Near the far east end of the woods I was drawn to a honey locust (Gleditsia triacanthos) that had been broken in a storm. This was a freshly broken tree, no time yet to rot, though I suspect decomposers showed up within hours to survey the situation and consider their options. The exposed wood was clean, bright against the backdrop of the forest. By contrast, a few minutes down the trail there stood a greatly excavated and largely decomposed red oak (Quercus rubra) that appears to have served insects up to as many chickadees, white-breasted nuthatches, hairy and red-breasted and pileated woodpeckers as I’ve ever seen in my life. It’s remarkable to think of how much a tree contributes from the moment its main shoot expires to the day it is unrecognizable as ever having been a tree. By dint of its size and the slowness of its decomposition, surely more than a person.
Saturday, snow started before sunset and continued into the night. The flakes were enormous, light, cottony, like something shed from the sky, not like water that fell from the clouds and crystallized on its way down. We awoke Sunday to a clear sky, the east just lighting up, Jupiter swinging up above Venus’s left shoulder, the moon high in the southwest four steps from the planets. The snow had remarkable loft. Our garlic and the forest floor couldn’t ask for softer insulation against today’s low of zero and Wednesday’s forecast negative twenty Fahrenheit.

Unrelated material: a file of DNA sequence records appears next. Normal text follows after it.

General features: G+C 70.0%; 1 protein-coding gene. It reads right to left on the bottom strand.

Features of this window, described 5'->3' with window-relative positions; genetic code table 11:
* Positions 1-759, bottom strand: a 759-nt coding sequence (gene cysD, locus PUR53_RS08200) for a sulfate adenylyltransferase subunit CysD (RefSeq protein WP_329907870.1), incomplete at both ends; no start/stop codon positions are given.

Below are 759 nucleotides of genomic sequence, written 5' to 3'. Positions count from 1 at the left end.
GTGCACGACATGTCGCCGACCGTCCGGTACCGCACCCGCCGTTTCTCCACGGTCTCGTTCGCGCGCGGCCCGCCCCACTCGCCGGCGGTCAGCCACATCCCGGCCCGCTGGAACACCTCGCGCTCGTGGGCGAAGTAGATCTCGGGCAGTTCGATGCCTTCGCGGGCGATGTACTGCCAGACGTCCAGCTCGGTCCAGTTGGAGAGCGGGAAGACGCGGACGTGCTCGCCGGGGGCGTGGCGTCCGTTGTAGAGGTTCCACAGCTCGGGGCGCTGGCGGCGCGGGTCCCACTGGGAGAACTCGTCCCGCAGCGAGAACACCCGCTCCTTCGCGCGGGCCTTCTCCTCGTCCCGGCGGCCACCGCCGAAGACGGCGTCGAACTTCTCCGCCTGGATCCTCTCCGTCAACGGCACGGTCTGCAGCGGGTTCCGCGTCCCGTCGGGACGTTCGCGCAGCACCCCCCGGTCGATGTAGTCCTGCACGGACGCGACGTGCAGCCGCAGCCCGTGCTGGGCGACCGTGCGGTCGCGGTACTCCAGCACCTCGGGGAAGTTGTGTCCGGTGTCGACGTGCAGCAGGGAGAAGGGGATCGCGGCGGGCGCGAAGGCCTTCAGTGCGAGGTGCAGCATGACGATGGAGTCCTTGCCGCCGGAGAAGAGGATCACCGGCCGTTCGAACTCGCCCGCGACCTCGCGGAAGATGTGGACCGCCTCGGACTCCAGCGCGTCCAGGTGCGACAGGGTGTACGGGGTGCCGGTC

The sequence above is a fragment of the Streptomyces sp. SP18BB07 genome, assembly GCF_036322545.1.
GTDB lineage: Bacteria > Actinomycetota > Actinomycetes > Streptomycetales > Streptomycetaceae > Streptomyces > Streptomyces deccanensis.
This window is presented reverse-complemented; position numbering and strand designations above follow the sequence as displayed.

The snow in Maple Grove Forest Preserve was phenomenal, snowflakes linking arms to extend, light and fluffy, inches off of the branches to which they were clinging. As I crossed the bridge over St. Joseph Creek, I noticed tracks along the icy margin of the creek that I could not put a finger on. I tried as one often does to make them into something plausible. A little coyote? But the gait was all wrong. The footprints went from alternating to right next to each other, and I suspected raccoon. But shouldn’t they all be torpid on a cold day like this? I followed the plodding path south through the woods, around trees and along a fallen log. The route was deliberate if not entirely direct: while there was weaving, and the walk along the top of the log seemed a bit gratuitous, the animal seemed hardly to have stopped along its trail. There were mouse tunnels through the snow here and there, leading to crystal-edged holes where the mouse had dived in. Beneath a log, there were especially clear and very fresh tracks running back and forth before they disappeared into a crack in the log, leaving a dusting of wood crumbs on the snow. The animal I was tracking didn’t so much as chase a mouse. That didn’t seem right for a coyote.